A most good-natured, kind-hearted gentleman was William the Fourth: but to record the many instances of good feeling in his sayings and doings, which came within my knowledge, would be foreign to the purpose of the present paper.
  The Act for the enclosure of Windsor Forest contained the following clause:---

53rd George III. Cap. 158.

LXIV.---And be it further enacted, That from and after the first day of July one thousand eight hundred and fourteen, all and singular the Lands, Tenements and Heridaments within the said respective Parishes and Liberties (save and except such Parts thereof respectively as are now or shall or may become vested in His Majesty, or any Person or Persons in Trust for Him by virtue hereof) shall be, and the same is and are hereby disafforested to all Intents and Purposes whatsoever; and that from thenceforth no Person or Persons shall be questioned or liable to any Pain, Penalty or Punishment for hunting, coursing, killing, destroying or taking any Deer whatsoever within the same, save and except within such Part or Parts thereof (if any) as shall be enclosed within Pales and kept for a Park or Parks by the Owners, Lesees, or Tenants thereof.

  There can be little doubt, that the exception in favour of the Crown was intended to apply to all the provisions of the lause: but it was held by Counsel learned in law, that it applied to the first half only, and that, after the specified day, it was lawful to kill deer in any portion of the old forest, not enclosed with pales, whether such portion had, or had not, been vested in the Crown. The Crown allotment had been left as it was.   Armed with this opinion, a farmer of Water Oakley, whose real name I have forgotten in his assumed name, calling himself Robin Hood, and taking with him two of his men, whom he called Scarlet and Little John, sallied forth daily into the forest to kill the king's deer, and returned home every evening, loaded with spoil.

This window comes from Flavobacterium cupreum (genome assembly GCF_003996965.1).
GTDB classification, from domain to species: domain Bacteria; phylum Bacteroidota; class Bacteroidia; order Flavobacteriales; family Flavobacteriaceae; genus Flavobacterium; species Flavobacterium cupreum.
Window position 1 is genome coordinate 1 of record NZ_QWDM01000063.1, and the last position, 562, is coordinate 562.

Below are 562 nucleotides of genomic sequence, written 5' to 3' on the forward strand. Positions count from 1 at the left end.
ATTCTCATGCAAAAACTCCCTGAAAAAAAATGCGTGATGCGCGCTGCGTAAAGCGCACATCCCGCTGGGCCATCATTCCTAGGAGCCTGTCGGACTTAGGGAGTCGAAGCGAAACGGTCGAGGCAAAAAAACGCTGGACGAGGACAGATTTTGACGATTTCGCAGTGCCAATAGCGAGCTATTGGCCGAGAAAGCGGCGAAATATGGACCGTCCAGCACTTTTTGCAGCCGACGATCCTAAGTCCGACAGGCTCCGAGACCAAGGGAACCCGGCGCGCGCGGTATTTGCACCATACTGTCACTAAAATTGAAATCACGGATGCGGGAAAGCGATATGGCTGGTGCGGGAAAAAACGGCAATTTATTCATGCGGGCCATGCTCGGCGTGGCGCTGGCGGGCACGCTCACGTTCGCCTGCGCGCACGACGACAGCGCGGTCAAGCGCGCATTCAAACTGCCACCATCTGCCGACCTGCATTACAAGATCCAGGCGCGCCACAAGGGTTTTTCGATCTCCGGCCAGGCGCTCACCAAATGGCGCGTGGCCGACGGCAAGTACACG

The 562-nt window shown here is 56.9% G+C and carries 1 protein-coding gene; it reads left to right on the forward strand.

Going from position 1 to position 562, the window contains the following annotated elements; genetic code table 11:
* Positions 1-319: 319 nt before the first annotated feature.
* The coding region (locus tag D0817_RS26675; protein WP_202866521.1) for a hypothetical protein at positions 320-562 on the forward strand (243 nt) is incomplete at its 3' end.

Lord Harcourt, who was then Deputy Ranger of the Forest, and discharged all the duties of superintendence (for the Ranger, who was a Royal Highness, of course did nothing), went forth also, as the representative of Majesty, to put down these audacious trespassers. In my forest rambles, I was a witness to some of their altercations: Lord Harcourt threatening to ruin Robin Hood by process in the Court of Exchequer; Robin Hood setting him at defiance, flourishing the Act of Parliament, and saying: "My Lord, if you don't know how to make Acts of Parliament, I'll teach you."
  One day, I was walking towards the Dingle, when I met a man with a gun, who asked me, if I had seen Robin Hood? I said, I had just seen him at a little distance, in discussion with Lord Harcourt, who was on horseback, Robin Hood being on foot. He asked me to point out the direction, which I did; and in return I asked him, Who he might be? He told me, he was Scarlet. He was a pleasant-looking man, and seemed as merry as his original: like one in high enjoyment of sport.
  This went on some time. The law was not brought to bear on Robin Hood, and it was finally determined to settle the matter, by driving the deer out of the forest into the Park. Two regiments of cavalry were employed for this purpose, which was kept as secret as possibe, for a concourse of people would have been a serious impediment to the operation. I received intelligence of it from a friend at court, who pointed out to me a good position, from which to view the close of the proceedings.